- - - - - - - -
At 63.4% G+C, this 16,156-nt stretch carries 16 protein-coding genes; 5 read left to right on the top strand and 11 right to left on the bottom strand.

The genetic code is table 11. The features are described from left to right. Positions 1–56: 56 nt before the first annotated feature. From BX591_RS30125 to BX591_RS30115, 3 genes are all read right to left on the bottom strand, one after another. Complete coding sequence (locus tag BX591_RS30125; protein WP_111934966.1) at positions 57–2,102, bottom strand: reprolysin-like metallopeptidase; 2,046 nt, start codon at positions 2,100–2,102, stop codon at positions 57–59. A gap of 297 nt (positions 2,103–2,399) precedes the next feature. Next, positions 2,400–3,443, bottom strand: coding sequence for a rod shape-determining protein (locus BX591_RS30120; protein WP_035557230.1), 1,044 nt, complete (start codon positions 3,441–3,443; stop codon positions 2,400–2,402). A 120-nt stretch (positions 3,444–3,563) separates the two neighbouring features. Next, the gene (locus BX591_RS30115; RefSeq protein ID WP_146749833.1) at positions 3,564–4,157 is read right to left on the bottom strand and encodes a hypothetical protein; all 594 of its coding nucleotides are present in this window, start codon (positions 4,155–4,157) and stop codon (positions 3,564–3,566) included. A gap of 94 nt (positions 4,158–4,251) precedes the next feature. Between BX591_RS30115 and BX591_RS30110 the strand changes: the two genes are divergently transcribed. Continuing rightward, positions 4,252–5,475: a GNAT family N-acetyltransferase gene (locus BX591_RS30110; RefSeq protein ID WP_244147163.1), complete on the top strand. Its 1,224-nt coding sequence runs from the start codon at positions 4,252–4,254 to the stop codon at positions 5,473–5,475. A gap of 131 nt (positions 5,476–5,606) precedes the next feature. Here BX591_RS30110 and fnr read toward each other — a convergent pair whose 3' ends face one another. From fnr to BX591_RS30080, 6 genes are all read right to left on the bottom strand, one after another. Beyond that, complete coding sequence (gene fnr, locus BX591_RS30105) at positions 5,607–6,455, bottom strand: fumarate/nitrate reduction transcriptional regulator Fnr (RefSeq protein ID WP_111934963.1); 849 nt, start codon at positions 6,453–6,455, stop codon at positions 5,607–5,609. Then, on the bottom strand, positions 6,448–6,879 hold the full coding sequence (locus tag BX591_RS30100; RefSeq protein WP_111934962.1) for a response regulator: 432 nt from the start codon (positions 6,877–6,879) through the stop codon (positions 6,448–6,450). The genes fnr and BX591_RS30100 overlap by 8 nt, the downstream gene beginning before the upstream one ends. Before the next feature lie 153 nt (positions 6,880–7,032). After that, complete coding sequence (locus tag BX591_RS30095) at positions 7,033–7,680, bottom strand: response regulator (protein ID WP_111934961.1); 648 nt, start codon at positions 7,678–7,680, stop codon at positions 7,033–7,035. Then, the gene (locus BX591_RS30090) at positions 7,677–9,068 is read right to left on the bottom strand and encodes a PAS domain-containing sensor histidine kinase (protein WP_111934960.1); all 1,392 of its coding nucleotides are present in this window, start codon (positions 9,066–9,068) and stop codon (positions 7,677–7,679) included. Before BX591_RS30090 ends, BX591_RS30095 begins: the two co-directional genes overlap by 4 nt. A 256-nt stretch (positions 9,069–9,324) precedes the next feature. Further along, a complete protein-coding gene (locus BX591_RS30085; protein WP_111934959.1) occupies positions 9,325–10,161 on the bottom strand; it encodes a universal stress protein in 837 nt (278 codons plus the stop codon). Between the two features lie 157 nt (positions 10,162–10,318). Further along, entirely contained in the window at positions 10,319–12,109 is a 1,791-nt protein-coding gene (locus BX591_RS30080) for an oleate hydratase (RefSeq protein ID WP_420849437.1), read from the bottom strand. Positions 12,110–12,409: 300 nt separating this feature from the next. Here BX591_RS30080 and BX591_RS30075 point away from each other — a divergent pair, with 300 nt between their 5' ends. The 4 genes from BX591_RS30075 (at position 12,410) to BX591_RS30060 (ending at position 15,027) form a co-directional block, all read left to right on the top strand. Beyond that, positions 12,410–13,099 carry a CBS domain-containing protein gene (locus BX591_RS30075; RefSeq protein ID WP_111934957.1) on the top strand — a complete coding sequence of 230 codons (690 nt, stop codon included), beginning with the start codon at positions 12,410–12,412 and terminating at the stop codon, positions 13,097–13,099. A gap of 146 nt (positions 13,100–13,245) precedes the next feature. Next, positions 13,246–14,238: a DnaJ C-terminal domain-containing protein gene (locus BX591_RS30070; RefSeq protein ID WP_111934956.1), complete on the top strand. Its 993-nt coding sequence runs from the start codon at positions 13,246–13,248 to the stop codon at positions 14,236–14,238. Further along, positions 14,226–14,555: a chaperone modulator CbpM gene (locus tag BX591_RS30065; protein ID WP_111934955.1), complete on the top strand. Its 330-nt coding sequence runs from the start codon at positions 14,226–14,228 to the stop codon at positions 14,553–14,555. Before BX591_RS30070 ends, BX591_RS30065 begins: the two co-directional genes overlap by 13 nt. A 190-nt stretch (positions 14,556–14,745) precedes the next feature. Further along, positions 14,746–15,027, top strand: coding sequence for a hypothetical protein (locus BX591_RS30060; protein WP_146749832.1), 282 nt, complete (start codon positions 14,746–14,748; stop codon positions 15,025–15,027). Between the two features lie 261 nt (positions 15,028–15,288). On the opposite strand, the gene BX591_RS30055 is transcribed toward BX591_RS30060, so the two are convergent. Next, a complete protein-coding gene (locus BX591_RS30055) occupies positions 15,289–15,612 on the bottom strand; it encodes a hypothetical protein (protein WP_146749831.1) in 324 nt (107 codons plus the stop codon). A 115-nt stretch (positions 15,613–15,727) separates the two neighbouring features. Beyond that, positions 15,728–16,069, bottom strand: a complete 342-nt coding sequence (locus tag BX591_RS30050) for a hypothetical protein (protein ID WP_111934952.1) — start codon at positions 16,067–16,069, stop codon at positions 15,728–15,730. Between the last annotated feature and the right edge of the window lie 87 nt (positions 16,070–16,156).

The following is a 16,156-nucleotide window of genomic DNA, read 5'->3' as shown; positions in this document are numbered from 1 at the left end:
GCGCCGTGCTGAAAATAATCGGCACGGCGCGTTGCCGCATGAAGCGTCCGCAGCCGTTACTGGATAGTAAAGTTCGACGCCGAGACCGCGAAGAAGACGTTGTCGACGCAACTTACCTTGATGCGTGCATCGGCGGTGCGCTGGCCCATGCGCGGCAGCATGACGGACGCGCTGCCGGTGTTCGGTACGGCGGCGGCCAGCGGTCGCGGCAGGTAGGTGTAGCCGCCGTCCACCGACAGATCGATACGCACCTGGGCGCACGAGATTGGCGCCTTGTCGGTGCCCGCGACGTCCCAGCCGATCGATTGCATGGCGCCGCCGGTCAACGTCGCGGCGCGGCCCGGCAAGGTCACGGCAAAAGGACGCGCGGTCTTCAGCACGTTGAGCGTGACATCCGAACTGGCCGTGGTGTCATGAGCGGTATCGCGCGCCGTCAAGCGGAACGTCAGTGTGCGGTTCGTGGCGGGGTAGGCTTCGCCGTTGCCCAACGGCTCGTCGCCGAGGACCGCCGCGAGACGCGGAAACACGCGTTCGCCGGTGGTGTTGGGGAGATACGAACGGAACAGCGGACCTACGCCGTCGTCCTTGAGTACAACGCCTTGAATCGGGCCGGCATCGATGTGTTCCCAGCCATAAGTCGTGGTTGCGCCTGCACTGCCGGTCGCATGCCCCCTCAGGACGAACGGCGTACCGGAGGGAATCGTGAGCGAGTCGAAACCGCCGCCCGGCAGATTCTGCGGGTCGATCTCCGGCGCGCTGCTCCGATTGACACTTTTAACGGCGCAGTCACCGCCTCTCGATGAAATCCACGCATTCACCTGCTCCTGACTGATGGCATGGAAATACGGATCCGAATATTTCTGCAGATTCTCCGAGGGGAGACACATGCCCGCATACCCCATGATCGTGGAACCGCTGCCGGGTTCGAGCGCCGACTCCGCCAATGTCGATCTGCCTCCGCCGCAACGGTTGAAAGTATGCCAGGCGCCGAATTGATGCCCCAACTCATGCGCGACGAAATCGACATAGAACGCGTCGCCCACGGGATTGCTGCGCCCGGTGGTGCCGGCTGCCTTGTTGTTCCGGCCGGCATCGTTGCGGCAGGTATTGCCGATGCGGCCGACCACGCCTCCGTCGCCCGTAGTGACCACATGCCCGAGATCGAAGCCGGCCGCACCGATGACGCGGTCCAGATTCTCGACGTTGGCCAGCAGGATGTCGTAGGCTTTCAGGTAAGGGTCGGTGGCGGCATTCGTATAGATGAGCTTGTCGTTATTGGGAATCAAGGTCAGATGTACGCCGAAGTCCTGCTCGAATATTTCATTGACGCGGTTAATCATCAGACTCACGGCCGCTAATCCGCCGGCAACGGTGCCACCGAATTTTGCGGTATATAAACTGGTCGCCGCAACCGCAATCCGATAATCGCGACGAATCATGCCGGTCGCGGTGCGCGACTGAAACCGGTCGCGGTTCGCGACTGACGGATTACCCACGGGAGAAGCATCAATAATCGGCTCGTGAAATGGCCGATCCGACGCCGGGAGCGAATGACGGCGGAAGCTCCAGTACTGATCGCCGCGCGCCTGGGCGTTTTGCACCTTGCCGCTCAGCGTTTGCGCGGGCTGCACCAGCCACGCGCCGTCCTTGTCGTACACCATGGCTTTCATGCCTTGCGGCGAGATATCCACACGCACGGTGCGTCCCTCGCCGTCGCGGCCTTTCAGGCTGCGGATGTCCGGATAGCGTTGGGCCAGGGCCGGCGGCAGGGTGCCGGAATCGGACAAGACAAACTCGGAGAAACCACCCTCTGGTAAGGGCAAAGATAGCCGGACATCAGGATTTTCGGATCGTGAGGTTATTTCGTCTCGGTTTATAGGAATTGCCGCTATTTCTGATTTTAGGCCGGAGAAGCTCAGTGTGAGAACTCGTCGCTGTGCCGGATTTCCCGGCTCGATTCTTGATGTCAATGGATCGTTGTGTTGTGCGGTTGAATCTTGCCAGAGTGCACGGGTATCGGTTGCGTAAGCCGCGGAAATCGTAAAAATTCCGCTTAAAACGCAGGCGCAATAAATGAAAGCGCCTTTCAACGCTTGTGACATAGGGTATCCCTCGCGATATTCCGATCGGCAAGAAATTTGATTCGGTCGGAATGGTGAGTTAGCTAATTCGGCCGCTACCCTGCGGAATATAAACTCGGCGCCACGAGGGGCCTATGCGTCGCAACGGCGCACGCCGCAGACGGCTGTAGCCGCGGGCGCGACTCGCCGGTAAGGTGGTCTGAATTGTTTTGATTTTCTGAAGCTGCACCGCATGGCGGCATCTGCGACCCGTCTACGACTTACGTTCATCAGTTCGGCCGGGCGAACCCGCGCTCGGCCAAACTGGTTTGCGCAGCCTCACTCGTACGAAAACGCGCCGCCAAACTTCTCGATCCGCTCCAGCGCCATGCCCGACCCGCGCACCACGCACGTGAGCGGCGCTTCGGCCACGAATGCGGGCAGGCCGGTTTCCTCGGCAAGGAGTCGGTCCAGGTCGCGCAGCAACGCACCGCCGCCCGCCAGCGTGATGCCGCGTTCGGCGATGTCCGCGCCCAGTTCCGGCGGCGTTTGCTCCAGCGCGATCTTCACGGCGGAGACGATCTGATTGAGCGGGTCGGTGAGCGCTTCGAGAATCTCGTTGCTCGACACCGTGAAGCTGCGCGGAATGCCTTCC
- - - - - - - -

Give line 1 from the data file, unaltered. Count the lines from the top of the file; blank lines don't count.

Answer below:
At 63.4% G+C, this 16,156-nt stretch carries 16 protein-coding genes; 5 read left to right on the top strand and 11 right to left on the bottom strand.